- What is the MSC? Which states are involved? What are its guiding principles?
- Angelette Prichett's description of the MSC at the 2014 SHEEO Higher Education Policy Conference in Denver - YouTube
- Who is leading the MSC? Who sits on its Steering Committee?
- Which institutions are participating?
- Faculty Resources and link to Webinars
- Project descriptions
- Press releases
- Media reports
- Other resources
- Whom do I contact to find out more? Gloria Auer firstname.lastname@example.org (303) 541-1625
The MSC is an initiative designed to provide meaningful evidence about how well students are achieving important learning outcomes. The initiative foregrounds a distinctly different form of assessment than the traditional standardized test. Instead of producing reports about average scores on tests, the project is piloting the use of common rubrics applied by teams of faculty to student’ authentic college work—including such things as projects, papers, and research. The MSC is designed to produce valid data summarizing faculty judgments of students’ own work, and also seeks to aggregate results in a way that allows for benchmarking across institutions and states. The primary goal of the initiative is to provide assessment data that will allow faculty and institution leaders to assess—and improve—the levels of student achievement on a set of cross-cutting outcomes important for all disciplines.
With the active support of the State Higher Education Executive Officers Association (SHEEO) and the Association of American Colleges and Universities (AAC&U), nine states—Connecticut, Indiana, Kentucky, Massachusetts, Minnesota, Missouri, Oregon, Rhode Island, and Utah—agreed to collaborate in the development and pilot testing of a different model for learning outcomes assessment—a model that is rooted in campus/system collaboration, in authentic student work, and in faculty curriculum development and teaching activity. The project builds on efforts in Massachusetts (as part of its Vision Project) and builds on the AAC&U LEAP initiative through which it developed a common set of rubrics—VALUE Rubrics—to assess the LEAP Essential Learning Outcomes.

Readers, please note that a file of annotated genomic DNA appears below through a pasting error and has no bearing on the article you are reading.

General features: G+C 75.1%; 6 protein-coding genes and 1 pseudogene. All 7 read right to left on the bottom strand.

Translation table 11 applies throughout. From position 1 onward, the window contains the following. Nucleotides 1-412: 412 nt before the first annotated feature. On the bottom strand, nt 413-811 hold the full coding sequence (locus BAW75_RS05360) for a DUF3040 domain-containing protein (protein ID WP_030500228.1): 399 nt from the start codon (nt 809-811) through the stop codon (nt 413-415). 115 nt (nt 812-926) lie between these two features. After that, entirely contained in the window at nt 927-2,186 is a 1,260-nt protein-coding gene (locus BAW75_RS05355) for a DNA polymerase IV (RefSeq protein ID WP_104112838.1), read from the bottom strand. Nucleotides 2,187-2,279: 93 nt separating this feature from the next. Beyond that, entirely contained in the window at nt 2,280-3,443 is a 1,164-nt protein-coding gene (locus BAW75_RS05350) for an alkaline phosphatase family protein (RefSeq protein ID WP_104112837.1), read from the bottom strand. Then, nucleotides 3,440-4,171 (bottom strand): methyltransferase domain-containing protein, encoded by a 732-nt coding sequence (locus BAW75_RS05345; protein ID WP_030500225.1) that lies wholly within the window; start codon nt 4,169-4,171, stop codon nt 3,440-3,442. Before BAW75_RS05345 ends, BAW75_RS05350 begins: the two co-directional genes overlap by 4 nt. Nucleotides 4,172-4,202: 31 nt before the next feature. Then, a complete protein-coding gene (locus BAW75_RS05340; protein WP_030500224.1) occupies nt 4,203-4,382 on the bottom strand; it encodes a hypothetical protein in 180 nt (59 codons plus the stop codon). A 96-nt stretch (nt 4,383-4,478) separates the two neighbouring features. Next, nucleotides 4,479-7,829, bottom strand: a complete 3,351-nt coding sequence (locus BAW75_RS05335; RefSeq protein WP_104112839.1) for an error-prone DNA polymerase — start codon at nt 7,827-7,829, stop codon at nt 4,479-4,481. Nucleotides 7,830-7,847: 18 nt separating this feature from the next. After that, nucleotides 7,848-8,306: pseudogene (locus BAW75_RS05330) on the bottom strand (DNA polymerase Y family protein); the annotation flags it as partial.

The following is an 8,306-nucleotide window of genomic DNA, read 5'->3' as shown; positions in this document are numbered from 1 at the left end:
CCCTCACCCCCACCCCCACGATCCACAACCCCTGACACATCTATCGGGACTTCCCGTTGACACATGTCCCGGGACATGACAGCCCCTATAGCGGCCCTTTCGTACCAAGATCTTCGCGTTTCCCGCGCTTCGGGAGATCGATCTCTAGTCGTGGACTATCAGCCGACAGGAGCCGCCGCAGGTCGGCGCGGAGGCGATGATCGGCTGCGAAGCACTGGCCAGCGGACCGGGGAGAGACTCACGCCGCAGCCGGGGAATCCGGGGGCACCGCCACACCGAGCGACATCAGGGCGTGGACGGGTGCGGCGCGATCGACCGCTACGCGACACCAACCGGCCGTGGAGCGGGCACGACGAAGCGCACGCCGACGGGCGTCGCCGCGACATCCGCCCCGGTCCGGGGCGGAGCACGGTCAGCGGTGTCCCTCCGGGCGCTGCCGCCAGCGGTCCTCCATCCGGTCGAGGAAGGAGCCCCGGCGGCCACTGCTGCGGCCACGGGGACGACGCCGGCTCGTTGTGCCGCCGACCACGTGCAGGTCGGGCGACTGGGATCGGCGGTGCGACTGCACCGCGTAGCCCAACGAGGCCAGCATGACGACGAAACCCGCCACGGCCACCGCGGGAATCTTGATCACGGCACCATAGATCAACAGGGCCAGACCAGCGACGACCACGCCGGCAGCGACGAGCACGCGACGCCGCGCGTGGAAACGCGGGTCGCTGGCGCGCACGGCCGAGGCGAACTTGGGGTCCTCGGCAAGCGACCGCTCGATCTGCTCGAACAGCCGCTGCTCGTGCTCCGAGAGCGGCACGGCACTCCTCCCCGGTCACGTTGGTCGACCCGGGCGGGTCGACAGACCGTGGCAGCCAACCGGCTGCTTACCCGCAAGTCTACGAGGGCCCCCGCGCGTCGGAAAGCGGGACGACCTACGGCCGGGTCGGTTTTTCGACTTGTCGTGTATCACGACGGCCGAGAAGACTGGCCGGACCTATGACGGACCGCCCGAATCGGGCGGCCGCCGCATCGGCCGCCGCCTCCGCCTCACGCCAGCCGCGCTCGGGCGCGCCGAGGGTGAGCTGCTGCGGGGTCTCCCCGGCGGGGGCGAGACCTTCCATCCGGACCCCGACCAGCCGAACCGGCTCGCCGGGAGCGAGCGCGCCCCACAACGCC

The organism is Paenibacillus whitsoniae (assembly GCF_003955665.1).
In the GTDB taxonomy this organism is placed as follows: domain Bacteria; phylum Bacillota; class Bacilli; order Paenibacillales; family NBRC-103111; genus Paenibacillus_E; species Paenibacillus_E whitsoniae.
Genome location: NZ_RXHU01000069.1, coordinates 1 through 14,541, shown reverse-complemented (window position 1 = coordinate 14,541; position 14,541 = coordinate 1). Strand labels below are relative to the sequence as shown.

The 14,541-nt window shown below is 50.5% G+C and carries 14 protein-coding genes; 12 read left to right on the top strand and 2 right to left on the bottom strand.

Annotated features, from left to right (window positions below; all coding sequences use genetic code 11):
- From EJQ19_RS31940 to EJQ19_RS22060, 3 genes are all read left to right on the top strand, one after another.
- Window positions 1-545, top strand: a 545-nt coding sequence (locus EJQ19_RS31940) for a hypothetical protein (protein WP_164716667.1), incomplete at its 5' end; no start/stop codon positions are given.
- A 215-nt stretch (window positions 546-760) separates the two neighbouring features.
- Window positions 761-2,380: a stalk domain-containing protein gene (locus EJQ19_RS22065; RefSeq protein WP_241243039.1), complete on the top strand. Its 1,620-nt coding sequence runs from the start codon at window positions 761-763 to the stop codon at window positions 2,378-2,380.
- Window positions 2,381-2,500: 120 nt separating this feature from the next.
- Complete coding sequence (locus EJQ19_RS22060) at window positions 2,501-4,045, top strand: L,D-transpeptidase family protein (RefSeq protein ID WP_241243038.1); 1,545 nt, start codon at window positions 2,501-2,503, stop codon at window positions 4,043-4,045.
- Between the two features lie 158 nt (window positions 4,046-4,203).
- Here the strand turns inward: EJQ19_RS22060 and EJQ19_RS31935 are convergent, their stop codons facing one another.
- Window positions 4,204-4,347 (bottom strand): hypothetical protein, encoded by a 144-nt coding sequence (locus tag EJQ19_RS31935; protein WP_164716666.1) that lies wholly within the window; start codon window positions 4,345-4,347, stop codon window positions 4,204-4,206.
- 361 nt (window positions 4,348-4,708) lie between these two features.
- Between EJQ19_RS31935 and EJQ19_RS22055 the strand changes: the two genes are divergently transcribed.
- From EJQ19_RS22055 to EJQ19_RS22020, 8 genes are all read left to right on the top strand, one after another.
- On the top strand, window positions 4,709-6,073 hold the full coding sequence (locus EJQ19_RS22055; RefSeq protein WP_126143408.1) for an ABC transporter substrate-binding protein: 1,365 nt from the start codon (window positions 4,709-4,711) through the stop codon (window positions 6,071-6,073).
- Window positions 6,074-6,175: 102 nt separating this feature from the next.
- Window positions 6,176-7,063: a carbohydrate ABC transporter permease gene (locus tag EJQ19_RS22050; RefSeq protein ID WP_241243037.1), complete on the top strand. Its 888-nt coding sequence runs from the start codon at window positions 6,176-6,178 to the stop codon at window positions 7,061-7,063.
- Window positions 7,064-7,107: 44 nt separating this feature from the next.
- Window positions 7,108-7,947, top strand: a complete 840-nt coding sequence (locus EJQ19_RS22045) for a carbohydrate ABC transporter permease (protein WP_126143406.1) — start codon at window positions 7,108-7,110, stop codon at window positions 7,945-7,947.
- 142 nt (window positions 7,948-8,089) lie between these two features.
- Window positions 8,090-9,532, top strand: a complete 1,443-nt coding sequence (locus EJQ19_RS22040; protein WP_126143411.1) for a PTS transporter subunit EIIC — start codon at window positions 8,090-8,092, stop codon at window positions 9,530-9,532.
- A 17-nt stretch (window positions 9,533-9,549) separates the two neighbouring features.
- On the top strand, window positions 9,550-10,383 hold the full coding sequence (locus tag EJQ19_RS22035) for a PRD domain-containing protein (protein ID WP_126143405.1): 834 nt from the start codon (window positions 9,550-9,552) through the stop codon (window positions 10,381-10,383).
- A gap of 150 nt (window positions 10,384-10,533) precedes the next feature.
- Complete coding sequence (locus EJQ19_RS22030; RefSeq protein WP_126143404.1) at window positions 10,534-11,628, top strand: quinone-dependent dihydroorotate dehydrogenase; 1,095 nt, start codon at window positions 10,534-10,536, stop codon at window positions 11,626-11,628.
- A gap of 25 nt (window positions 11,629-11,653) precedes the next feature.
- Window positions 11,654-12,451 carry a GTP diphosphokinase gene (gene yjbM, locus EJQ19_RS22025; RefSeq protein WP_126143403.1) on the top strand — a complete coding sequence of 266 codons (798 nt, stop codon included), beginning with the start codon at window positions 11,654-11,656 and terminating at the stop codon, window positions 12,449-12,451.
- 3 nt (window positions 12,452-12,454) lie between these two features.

In its initial phase of work, the project is evaluating student achievement of two of the most important outcomes of a college education—written communication and quantitative reasoning. In its first year, the project is examining student work from 68 colleges, community colleges, and universities in nine states.
For any questions, please contact Gloria Auer at email@example.com or (303) 541-1625.
- Any system of assessment should help build and support a culture of student learning that allows for assessment results to be used by each campus and by larger public systems for improving student learning and for program improvement.
- Any statewide or campus plan for assessment should be based upon authentic student work and allow for the use of multiple measures of student learning—indirect, direct, and embedded—without a single mandated statewide test.
- A common framework is needed for any credible statewide system of assessment and accountability. The AAC&U LEAP Essential Learning Outcomes and VALUE Rubrics designed to assess the Essential Learning Outcomes are a useful framework given their broad adoption nationally and their endorsement both within and outside of higher education institutions and systems.
- Assessment approaches should involve an iterative process, and, as such, be viewed as works in progress.
- Assessment is most effective when it reflects an understanding of learning as multidimensional, integrated, and revealed in performance over time.
The MSC is being led by a steering committee of individuals at SHEEO and AAC&U, and in each of the nine participating states. Each campus has designated a campus leader and in its first year the project is engaging hundreds of faculty in local activities to build capacity to assess and improve student learning. Over time, the project will build upon early efforts and seek to build ongoing opportunities for faculty to learn from and share information with colleagues across departments, institutions, and states about assignment design, assessment techniques, and teaching and learning approaches that increase student success.
The Belmont Report from the National Commission for the Protection of Human Subjects of Biomedical and Behavioral Research, April 18, 1979